Limiting Exploit Capabilities by Using Windows Integrity Levels
Last Updated: 2011-03-15 03:41:47 UTC
by Lenny Zeltser (Version: 1)
Windows Vista, 7 and Server 2008 includes a feature called integrity levels, which is arguably the most under-appreciated security mechanism built into the operating system. Yet, it provides powerful ways for mitigating the risks of computer attacks and malware infections. For instance, integrity levels can shield processes from keyloggers; they can also protect files from being accessed by malware running on an infected system.
Another potent benefit of integrity levels is the ability to limit the capabilities of an exploit that manages to compromise an application. This is what I'd like to discuss in the note below.
What Are Windows Integrity Levels?
Microsoft designed Windows integrity levels as a mechanism for enforcing mandatory access controls, which apply even when access would be granted according to the traditional discretionary controls that we're accustomed to. According to Microsoft:
"The integrity level is a representation of the trustworthiness of running application processes and objects, such as files created by the application. The integrity mechanism provides the ability for resource managers, such as the file system, to use pre-defined policies that block processes of lower integrity, or lower trustworthiness, from reading or modifying objects of higher integrity. The integrity mechanism allows the Windows security model to enforce new access control restrictions that cannot be defined by granting user or group permissions in access control lists (ACLs)."
This means that integrity levels can restrict one process from interacting with another process even if both processes are running under the same user account and even if the user has administrative privileges.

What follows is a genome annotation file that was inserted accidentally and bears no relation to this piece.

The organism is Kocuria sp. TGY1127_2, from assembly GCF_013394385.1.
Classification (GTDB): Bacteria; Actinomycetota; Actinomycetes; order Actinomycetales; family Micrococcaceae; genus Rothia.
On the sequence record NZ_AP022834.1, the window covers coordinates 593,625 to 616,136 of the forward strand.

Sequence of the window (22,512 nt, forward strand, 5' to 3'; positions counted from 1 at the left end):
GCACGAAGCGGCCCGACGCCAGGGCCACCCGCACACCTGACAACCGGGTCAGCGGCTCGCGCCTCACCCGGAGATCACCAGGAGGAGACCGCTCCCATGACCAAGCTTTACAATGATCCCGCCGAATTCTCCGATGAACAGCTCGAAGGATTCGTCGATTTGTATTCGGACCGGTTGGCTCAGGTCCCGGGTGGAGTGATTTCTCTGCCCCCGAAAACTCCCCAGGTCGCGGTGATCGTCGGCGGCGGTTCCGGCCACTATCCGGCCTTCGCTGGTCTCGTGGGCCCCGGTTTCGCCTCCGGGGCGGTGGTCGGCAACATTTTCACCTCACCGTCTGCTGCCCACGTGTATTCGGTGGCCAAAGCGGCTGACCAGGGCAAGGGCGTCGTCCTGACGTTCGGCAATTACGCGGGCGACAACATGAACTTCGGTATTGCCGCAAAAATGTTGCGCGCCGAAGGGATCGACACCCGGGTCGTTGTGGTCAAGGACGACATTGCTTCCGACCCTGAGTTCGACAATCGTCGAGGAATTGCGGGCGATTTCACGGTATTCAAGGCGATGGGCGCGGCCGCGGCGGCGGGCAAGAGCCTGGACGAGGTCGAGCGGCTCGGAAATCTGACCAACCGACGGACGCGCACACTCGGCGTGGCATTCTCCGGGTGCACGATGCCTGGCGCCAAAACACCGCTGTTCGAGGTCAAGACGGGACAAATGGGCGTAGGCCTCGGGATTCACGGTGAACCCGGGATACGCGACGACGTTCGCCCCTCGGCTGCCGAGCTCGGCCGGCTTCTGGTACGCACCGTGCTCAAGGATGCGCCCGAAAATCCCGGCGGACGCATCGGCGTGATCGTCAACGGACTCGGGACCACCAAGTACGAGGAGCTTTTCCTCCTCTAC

Protecting Higher Integrity Objects from Malware
A process running under the Low integrity level will be prevented by the OS from modifying the process running under the Medium integrity process or from modifying a file assigned the Medium integrity level. (By default, Windows assigns the Medium label to objects.)
This is why it's advantageous to run the processes that are likely to be targeted by exploits under the Low integrity level. For instance, if a browser running under the Low integrity level gets exploited, the attacker's payload will have a hard time injecting itself into the majority of other processes or modifying critical files.
Didier Stevens illustrated the effectiveness of integrity levels for mitigating DLL injection risks by showing how the OS blocked the injection attempt from a Low integrity level process to a Medium one. He concluded that integrity levels may be a "good security feature to sandbox vulnerable, Internet facing applications."
Applications Designed to Run Under the Low Integrity Level
Though it may be possible to force an application to run under the Low integrity level if it wasn't designed for it, this will likely cause issues, such as the application not being able to load its configuration settings. Fortunately, some end-user applications are designed with Low integrity level in mind when they run on Windows Vista, 7 or Server 2008:
Internet Explorer's parent process runs under the Medium integrity level, while the process that represents each tab runs under the Low integrity level, thanks to the browser's Protected Mode feature:
Similarly, Google Chrome runs its tabs under the Low integrity level on Windows as part of its sandboxing capabilities:
Acrobat Reader 9 and lower runs under the Medium integrity level, like most processes in Windows:
Fortunately, most of the code of Acrobat Reader X runs under the Low integrity level. This is one of the security features built into this version of Acrobat to limit the capabilities of exploits delivered to the application's users through malicious PDF files:
Running a process under the Low integrity level helps minimize the damage it can do when exploited by malicious code. Hopefully, more programs will be build to take advantage of this feature of Microsoft Windows (ahem.. Firefox?).
-- Lenny Zeltser
Lenny Zeltser leads a security consulting team and teaches how to analyze and combat malware. He is active on Twitter and writes a daily security blog.